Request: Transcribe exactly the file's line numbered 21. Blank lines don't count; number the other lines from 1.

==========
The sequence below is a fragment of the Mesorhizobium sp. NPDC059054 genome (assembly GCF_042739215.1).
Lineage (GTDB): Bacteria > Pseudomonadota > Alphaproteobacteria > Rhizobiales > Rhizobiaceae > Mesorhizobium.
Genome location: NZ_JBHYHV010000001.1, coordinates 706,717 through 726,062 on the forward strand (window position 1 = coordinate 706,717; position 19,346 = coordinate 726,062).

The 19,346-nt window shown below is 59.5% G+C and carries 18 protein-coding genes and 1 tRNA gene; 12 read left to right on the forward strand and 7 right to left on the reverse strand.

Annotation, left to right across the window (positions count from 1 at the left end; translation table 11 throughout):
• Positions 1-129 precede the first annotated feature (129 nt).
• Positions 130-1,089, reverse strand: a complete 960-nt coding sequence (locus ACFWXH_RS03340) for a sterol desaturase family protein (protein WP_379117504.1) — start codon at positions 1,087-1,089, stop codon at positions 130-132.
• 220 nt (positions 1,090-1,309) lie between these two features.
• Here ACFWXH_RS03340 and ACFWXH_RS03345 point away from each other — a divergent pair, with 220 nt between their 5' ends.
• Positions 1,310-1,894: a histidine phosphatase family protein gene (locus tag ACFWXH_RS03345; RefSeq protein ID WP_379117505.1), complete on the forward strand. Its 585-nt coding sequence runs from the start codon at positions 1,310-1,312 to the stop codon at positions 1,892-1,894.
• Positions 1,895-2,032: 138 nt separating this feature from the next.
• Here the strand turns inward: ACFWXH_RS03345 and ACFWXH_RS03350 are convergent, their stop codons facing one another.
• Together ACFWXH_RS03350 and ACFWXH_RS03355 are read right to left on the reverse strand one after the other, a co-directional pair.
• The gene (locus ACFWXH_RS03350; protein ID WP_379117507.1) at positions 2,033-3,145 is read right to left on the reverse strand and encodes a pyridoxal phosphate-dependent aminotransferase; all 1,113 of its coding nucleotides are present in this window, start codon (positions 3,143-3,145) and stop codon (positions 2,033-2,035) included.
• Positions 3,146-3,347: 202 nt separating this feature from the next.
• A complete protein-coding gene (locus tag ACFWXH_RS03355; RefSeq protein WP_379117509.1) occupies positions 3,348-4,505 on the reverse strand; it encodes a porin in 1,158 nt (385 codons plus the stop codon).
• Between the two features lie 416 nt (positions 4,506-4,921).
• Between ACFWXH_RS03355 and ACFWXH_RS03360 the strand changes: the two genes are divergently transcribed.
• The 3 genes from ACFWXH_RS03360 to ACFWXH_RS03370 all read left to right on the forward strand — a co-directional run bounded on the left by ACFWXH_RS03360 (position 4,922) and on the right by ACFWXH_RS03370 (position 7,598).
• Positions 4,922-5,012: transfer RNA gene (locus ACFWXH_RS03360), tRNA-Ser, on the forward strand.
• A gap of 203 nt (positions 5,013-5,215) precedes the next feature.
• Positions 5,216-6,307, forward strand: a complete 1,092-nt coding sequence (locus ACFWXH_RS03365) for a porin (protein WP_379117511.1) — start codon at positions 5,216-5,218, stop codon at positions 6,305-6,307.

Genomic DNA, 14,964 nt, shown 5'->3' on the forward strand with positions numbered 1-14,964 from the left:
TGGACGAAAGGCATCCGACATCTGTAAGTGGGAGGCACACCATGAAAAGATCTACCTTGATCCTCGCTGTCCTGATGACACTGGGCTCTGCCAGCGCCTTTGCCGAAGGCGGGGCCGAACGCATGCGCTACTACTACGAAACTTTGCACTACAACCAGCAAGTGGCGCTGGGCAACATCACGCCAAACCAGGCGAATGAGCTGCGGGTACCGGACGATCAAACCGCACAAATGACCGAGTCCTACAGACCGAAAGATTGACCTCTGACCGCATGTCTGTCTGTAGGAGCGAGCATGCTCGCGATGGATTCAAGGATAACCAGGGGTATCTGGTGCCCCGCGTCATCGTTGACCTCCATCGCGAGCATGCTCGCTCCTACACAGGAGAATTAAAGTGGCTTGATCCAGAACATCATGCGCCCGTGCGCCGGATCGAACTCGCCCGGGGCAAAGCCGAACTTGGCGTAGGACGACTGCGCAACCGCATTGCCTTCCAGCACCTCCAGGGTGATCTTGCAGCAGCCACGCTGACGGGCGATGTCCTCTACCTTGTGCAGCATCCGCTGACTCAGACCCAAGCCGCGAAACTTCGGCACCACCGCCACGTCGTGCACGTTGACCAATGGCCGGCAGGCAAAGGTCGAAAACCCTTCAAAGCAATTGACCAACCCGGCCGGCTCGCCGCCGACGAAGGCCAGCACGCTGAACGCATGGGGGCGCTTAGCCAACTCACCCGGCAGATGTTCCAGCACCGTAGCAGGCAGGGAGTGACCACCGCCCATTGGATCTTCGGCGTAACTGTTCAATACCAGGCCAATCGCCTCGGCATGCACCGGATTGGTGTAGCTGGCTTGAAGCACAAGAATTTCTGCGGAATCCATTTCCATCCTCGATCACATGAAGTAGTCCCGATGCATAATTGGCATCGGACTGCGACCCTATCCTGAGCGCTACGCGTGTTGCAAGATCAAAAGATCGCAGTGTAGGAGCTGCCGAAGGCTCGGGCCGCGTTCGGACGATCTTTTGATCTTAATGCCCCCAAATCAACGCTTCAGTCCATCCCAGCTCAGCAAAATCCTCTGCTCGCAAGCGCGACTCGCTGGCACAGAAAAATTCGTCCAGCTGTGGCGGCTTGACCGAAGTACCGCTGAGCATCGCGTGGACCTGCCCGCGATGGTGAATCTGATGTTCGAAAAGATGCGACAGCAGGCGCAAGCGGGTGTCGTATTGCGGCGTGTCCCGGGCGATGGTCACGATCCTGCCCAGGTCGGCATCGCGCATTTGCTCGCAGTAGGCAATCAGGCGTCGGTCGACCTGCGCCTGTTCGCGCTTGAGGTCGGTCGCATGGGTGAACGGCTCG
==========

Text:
• A gap of 203 nt (positions 5,013-5,215) precedes the next feature.